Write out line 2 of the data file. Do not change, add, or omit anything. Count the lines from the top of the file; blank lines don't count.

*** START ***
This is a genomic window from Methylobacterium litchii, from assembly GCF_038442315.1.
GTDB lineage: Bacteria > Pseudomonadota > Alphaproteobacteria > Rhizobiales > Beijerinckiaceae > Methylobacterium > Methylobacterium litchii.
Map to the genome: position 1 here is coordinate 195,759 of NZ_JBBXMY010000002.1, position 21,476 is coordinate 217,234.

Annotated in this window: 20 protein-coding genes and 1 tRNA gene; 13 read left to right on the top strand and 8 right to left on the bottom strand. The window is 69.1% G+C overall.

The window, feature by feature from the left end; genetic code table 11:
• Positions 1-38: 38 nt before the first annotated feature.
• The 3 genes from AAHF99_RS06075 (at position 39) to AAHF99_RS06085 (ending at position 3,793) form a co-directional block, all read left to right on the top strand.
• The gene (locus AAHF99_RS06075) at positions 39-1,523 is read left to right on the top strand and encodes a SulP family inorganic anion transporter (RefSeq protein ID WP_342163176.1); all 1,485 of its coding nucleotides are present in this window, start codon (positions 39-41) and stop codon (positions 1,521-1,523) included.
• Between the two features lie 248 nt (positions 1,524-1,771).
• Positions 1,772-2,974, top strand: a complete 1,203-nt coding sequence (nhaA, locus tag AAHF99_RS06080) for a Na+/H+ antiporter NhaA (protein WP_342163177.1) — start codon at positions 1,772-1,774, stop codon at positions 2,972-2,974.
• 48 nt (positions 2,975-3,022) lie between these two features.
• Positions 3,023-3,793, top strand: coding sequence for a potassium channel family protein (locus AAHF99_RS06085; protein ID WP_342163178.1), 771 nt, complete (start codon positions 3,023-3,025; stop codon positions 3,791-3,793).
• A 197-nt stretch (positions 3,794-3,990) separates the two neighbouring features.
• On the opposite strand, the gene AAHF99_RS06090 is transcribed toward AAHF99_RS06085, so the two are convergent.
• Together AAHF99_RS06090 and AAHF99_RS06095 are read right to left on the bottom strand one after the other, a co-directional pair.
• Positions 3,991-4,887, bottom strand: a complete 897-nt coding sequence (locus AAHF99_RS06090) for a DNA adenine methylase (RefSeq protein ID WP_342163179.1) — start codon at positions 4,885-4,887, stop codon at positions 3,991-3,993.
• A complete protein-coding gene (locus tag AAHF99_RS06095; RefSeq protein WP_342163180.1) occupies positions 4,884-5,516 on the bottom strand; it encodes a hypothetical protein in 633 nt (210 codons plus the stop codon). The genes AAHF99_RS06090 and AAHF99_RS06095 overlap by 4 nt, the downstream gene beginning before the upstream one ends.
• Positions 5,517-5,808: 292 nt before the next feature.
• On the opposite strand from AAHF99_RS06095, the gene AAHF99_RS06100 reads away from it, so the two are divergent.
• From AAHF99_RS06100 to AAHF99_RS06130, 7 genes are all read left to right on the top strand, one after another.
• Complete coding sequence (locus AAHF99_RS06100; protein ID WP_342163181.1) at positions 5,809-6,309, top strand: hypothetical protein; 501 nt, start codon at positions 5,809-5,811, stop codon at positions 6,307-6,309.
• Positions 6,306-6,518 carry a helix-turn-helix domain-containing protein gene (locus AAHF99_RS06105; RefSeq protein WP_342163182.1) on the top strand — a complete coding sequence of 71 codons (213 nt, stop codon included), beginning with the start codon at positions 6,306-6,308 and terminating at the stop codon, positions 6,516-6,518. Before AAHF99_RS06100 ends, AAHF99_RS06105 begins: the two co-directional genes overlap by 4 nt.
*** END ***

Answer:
GTDB lineage: Bacteria > Pseudomonadota > Alphaproteobacteria > Rhizobiales > Beijerinckiaceae > Methylobacterium > Methylobacterium litchii.